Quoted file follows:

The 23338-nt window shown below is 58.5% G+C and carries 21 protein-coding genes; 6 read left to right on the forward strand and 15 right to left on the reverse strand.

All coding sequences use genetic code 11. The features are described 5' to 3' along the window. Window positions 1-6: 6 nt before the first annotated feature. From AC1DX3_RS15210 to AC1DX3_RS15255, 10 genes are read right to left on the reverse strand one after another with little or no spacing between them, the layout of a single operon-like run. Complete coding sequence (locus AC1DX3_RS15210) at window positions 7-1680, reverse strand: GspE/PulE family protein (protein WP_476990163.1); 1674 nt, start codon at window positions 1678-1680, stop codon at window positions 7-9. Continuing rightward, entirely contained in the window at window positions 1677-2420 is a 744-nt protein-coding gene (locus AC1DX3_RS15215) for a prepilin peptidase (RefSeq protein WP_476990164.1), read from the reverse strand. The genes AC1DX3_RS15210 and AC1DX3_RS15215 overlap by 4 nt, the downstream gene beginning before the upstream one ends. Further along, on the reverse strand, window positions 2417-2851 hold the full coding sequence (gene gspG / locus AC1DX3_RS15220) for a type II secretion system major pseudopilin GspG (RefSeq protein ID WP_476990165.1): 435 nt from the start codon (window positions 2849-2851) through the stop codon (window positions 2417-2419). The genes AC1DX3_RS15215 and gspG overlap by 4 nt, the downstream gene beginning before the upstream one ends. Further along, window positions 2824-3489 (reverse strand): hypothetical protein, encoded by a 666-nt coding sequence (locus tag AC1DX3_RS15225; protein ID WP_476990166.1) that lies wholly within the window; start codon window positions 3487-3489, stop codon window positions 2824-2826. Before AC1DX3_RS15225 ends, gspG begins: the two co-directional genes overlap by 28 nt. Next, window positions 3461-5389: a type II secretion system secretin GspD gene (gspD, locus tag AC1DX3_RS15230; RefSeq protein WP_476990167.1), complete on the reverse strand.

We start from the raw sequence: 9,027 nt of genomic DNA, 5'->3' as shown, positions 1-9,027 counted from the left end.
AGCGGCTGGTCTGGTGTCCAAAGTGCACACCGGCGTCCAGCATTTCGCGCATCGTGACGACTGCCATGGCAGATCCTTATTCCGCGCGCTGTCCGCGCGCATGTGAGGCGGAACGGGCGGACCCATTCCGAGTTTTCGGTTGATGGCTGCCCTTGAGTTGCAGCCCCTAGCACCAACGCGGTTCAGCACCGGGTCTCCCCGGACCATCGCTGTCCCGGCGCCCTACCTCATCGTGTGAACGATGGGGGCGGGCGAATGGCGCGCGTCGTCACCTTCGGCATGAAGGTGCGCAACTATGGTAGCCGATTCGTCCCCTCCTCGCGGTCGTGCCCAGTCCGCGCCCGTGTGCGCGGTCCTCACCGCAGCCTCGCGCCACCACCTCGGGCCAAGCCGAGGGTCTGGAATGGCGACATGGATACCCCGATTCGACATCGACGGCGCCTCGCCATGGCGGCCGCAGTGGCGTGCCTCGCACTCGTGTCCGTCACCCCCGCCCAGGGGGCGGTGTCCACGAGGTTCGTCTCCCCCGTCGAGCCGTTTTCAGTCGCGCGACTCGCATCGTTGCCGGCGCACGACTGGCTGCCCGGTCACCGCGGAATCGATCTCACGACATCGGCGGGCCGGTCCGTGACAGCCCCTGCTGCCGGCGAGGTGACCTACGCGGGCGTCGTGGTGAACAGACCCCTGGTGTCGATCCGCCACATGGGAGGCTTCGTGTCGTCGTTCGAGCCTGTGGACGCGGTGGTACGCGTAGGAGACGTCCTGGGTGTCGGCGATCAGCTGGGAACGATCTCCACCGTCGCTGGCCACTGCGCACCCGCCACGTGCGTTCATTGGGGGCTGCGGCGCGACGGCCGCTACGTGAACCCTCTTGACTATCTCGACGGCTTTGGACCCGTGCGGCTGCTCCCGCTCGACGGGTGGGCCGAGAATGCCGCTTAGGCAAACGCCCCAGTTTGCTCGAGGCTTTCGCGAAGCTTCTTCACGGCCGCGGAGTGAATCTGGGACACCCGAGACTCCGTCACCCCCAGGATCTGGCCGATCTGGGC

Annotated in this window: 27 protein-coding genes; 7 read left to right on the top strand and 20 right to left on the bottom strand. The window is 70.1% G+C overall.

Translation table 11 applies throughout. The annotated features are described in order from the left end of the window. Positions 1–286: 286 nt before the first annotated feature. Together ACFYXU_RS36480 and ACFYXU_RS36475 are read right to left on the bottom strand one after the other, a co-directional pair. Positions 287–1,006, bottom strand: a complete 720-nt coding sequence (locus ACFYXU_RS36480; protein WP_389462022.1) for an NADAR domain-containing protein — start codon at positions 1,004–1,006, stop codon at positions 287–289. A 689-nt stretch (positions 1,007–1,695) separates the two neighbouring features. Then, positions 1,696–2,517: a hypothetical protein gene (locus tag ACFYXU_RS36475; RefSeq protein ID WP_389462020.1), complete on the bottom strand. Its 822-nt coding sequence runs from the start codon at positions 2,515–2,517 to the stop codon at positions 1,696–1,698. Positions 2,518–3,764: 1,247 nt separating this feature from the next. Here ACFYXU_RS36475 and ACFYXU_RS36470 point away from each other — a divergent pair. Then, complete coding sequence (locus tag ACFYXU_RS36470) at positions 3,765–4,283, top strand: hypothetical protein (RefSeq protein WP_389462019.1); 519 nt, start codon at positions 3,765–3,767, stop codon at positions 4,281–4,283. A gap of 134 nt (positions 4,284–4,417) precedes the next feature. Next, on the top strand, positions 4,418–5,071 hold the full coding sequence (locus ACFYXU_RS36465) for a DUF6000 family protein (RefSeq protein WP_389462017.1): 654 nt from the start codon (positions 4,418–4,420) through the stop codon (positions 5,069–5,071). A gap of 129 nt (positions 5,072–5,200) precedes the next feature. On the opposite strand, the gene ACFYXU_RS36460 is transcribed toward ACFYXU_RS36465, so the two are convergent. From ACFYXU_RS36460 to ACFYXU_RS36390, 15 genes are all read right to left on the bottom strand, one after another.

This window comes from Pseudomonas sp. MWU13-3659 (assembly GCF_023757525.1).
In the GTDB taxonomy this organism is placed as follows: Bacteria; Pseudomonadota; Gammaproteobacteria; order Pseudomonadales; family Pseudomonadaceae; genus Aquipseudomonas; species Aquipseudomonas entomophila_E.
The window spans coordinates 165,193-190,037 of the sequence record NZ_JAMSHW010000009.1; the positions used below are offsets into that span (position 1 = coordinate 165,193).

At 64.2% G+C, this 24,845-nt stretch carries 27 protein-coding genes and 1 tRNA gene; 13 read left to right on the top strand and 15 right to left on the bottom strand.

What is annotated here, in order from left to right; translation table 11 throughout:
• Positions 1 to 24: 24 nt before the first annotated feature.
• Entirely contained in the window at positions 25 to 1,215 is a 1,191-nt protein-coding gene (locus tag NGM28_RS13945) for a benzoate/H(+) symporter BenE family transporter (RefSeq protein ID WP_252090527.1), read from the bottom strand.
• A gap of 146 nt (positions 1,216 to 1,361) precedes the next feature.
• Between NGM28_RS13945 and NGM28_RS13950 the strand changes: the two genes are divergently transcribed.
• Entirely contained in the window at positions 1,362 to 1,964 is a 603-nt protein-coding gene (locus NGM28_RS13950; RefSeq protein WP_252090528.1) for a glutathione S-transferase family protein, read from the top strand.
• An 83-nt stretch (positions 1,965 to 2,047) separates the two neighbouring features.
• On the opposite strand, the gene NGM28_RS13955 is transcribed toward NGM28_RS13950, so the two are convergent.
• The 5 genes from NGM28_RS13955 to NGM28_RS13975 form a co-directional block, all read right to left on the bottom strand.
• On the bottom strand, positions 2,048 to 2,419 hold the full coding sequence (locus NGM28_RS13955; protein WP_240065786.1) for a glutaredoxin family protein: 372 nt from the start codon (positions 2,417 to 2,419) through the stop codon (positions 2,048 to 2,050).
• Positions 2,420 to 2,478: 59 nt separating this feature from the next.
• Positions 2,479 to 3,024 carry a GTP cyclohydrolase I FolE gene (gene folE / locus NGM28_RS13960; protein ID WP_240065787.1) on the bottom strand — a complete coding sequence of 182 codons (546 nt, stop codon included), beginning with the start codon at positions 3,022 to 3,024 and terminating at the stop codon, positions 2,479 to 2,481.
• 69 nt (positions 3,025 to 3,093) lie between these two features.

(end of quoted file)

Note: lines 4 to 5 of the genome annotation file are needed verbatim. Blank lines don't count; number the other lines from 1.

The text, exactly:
AGCGGCTGGTCTGGTGTCCAAAGTGCACACCGGCGTCCAGCATTTCGCGCATCGTGACGACTGCCATGGCAGATCCTTATTCCGCGCGCTGTCCGCGCGCATGTGAGGCGGAACGGGCGGACCCATTCCGAGTTTTCGGTTGATGGCTGCCCTTGAGTTGCAGCCCCTAGCACCAACGCGGTTCAGCACCGGGTCTCCCCGGACCATCGCTGTCCCGGCGCCCTACCTCATCGTGTGAACGATGGGGGCGGGCGAATGGCGCGCGTCGTCACCTTCGGCATGAAGGTGCGCAACTATGGTAGCCGATTCGTCCCCTCCTCGCGGTCGTGCCCAGTCCGCGCCCGTGTGCGCGGTCCTCACCGCAGCCTCGCGCCACCACCTCGGGCCAAGCCGAGGGTCTGGAATGGCGACATGGATACCCCGATTCGACATCGACGGCGCCTCGCCATGGCGGCCGCAGTGGCGTGCCTCGCACTCGTGTCCGTCACCCCCGCCCAGGGGGCGGTGTCCACGAGGTTCGTCTCCCCCGTCGAGCCGTTTTCAGTCGCGCGACTCGCATCGTTGCCGGCGCACGACTGGCTGCCCGGTCACCGCGGAATCGATCTCACGACATCGGCGGGCCGGTCCGTGACAGCCCCTGCTGCCGGCGAGGTGACCTACGCGGGCGTCGTGGTGAACAGACCCCTGGTGTCGATCCGCCACATGGGAGGCTTCGTGTCGTCGTTCGAGCCTGTGGACGCGGTGGTACGCGTAGGAGACGTCCTGGGTGTCGGCGATCAGCTGGGAACGATCTCCACCGTCGCTGGCCACTGCGCACCCGCCACGTGCGTTCATTGGGGGCTGCGGCGCGACGGCCGCTACGTGAACCCTCTTGACTATCTCGACGGCTTTGGACCCGTGCGGCTGCTCCCGCTCGACGGGTGGGCCGAGAATGCCGCTTAGGCAAACGCCCCAGTTTGCTCGAGGCTTTCGCGAAGCTTCTTCACGGCCGCGGAGTGAATCTGGGACACCCGAGACTCCGTCACCCCCAGGATCTGGCCGATCTGGGC

Annotated in this window: 27 protein-coding genes; 7 read left to right on the top strand and 20 right to left on the bottom strand. The window is 70.1% G+C overall.